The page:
Personal Justice Beliefs, Everyday Discrimination, and Carotid Intima Media Thickness in Sexual Minority Men

Leah Maschino, Stephanie Cook, Todd Lucas

Research output: Contribution to journalArticlepeer-review


Objective: Cardiovascular disease (CVD) disproportionately affects sexual minority men (SMM) and is linked to discrimination-related stress. Belief in a just world—including the belief that one personally gets what one deserves (personal justice beliefs)—is a coping strategy that can protect against discrimination-related stress and CVD risk. Here, we examine links between personal justice beliefs, perceived everyday discrimination, and carotid intima media thickness (cIMT)—a measure of atherosclerosis that can indicate subclinical CVD. Method: Sexual minority White (29%) and racial minority (African American 18.8%, mixed/other 44.9%) male young adults (N = 69) completed measures of personal justice beliefs and everyday discrimination. cIMT imaging was used to compute common carotid artery (CCA) intima media thickness. Results: Hierarchical multiple regressions revealed associations between justice beliefs, perceived discrimination, and cIMT that were moderated by age. Consistent with prior research, personal justice beliefs predicted less perceived discrimination, especially among older SMM. However, personal justice beliefs were also linked to greater rather than less CCA among older SMM. Conclusions: Relationships between believing in justice and CVD may be complex among minority groups. Among SMM, the belief in personal justice may reduce perceived discrimination, but may be simultaneously deleteriously associated with biological processes that underlie CVD.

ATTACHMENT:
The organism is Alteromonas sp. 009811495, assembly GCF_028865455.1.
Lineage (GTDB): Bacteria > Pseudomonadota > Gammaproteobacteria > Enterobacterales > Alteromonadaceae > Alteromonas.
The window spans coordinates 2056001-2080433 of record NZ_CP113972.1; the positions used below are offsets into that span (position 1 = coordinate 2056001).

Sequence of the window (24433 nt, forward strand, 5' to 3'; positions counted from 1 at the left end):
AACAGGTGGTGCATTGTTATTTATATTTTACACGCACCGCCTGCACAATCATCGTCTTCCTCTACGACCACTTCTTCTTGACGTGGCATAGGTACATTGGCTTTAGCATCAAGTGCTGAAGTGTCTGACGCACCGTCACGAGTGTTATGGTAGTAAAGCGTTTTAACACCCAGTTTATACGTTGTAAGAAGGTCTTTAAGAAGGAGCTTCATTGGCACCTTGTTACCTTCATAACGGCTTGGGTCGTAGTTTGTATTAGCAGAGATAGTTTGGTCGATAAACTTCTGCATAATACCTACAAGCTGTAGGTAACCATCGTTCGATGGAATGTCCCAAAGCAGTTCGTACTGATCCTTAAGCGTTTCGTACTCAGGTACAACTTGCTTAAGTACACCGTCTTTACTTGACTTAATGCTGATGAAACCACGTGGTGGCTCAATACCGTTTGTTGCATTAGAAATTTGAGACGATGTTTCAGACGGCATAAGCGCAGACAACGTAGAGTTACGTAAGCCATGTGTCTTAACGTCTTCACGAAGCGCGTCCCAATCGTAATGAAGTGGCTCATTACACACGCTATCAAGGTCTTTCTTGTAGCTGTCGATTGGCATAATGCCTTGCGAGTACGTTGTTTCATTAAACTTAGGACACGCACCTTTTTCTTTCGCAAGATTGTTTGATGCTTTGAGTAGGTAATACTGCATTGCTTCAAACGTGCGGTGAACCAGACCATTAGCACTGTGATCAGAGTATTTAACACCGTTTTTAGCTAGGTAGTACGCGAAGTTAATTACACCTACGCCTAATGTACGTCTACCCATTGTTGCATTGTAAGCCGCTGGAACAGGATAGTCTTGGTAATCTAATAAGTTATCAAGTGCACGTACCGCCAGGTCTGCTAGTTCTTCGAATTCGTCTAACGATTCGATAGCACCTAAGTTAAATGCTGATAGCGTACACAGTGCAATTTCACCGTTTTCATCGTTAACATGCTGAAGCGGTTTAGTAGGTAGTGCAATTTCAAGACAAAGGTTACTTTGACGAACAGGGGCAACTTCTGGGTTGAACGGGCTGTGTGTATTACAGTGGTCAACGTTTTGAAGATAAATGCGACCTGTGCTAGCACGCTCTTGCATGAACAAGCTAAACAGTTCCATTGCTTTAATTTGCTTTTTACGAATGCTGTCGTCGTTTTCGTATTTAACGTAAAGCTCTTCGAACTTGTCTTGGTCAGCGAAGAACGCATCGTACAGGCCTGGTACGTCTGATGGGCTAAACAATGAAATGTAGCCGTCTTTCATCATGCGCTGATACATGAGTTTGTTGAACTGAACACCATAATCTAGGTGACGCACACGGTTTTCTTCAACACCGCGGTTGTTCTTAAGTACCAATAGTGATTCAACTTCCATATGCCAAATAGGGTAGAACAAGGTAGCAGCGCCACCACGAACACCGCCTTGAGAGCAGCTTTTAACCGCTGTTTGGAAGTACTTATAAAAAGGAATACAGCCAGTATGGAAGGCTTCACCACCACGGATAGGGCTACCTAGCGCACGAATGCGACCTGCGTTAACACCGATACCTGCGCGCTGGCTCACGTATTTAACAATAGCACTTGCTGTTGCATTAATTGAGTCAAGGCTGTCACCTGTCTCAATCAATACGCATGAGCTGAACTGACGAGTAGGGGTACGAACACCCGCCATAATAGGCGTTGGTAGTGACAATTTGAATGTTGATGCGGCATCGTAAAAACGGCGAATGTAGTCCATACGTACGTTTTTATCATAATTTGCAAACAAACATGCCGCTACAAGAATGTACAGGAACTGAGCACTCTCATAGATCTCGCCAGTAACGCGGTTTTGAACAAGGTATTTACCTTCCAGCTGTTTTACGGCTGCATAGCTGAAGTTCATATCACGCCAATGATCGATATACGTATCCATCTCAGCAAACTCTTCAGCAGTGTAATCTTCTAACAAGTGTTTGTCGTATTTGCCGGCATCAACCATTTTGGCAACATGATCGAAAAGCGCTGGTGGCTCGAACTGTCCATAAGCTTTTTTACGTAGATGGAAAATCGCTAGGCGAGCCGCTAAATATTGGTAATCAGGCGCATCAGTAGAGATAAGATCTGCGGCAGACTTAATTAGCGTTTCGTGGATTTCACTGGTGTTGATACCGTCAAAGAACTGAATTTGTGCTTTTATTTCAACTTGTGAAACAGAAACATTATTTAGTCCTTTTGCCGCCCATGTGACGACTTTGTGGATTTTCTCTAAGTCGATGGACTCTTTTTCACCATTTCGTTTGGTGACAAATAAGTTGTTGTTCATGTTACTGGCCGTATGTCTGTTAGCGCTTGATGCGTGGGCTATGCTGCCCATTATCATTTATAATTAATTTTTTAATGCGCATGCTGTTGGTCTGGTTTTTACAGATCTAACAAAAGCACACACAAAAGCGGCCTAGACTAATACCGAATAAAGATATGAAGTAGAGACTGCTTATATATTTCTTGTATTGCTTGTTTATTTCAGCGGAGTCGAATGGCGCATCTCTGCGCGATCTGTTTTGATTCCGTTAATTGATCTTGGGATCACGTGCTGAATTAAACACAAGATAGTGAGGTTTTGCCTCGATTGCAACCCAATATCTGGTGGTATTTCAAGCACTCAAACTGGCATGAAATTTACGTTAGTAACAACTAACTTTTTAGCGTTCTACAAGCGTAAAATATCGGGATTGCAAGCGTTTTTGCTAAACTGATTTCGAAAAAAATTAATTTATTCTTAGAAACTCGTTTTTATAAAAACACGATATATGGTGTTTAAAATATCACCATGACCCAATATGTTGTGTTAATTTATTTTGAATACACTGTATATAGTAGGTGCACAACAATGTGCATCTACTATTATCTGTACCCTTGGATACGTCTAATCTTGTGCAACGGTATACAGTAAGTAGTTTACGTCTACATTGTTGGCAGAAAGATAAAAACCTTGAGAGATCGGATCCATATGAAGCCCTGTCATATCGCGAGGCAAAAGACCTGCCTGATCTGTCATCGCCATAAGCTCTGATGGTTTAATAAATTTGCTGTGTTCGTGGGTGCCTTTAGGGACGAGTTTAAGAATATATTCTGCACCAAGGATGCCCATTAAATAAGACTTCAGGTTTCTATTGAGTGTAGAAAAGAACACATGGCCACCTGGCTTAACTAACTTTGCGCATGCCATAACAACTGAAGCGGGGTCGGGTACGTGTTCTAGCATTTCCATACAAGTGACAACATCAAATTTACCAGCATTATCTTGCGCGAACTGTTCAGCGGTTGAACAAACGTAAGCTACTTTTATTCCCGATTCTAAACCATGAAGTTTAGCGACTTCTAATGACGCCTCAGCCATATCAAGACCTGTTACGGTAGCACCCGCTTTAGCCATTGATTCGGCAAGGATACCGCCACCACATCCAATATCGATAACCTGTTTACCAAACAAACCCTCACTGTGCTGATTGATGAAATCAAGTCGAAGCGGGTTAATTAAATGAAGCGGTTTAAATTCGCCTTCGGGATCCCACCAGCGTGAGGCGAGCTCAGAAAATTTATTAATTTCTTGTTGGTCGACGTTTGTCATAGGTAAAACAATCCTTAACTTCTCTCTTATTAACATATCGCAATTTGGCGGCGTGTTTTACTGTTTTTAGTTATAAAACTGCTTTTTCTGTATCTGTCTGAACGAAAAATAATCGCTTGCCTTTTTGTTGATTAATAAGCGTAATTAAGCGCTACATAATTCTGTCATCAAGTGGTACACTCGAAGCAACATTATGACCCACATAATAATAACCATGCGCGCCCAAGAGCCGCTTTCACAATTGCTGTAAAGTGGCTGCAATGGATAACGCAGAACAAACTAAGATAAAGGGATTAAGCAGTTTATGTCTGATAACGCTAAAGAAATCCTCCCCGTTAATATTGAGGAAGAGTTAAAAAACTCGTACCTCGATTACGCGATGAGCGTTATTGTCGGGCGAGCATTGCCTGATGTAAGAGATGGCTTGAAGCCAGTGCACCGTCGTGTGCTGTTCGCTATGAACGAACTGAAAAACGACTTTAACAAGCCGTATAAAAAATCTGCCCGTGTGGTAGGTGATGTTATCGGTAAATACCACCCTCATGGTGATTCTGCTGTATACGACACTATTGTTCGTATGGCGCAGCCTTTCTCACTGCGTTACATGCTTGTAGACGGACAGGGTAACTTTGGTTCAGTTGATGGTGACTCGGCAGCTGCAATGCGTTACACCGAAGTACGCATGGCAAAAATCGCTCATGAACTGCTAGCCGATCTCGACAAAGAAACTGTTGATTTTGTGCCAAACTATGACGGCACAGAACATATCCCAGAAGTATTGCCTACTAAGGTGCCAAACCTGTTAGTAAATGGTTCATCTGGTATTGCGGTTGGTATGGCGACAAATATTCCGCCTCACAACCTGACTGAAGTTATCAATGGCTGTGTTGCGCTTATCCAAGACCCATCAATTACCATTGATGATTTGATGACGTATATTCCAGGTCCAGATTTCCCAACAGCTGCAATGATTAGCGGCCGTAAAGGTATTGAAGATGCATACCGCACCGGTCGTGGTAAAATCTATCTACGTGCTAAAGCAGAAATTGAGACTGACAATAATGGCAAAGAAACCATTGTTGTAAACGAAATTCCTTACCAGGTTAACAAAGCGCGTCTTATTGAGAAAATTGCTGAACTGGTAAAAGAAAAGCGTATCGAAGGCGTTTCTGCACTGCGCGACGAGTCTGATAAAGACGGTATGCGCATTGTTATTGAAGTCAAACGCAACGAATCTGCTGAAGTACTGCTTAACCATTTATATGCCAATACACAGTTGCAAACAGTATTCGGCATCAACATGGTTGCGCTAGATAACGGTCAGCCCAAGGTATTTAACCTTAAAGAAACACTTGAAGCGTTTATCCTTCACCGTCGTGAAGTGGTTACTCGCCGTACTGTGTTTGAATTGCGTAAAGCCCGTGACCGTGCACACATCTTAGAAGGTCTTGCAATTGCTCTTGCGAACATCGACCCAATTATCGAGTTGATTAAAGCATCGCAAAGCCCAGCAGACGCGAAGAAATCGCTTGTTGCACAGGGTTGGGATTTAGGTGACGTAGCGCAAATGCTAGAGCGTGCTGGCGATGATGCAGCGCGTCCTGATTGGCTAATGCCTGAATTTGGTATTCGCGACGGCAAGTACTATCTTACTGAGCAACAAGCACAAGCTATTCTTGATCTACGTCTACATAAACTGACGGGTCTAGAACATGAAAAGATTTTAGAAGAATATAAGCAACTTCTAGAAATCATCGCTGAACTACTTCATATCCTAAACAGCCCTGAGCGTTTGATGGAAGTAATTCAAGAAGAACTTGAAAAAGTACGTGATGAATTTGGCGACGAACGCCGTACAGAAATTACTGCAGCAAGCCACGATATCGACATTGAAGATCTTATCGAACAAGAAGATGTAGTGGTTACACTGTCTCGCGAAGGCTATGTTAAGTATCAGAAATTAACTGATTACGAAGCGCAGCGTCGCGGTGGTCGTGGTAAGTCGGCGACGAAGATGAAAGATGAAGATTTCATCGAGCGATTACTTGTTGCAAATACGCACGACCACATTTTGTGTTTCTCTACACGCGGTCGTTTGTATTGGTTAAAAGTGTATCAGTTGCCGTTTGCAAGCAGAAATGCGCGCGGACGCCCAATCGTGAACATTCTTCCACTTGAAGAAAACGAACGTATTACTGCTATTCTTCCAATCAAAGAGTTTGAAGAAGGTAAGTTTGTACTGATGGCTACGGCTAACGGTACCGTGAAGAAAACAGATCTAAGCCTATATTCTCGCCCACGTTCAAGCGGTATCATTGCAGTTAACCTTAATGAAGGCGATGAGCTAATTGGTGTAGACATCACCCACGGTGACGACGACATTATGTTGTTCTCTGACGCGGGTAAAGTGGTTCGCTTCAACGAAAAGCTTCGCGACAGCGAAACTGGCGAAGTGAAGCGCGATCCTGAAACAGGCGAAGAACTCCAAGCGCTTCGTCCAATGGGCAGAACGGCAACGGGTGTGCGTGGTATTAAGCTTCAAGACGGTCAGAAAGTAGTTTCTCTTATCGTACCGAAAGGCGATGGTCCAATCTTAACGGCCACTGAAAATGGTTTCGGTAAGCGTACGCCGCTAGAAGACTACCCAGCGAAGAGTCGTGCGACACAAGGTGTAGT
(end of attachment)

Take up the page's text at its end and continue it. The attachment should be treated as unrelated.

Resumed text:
Original languageEnglish (US)
Pages (from-to)1-6
Number of pages6
JournalHealth Psychology
Issue number1
StatePublished - 2024


  • cardiovascular disease risk
  • minority stress
  • personal justice beliefs
  • racial discrimination
  • sexual minority men

ASJC Scopus subject areas

  • Applied Psychology
  • Psychiatry and Mental health


Dive into the research topics of 'Personal Justice Beliefs, Everyday Discrimination, and Carotid Intima Media Thickness in Sexual Minority Men'. Together they form a unique fingerprint.

Cite this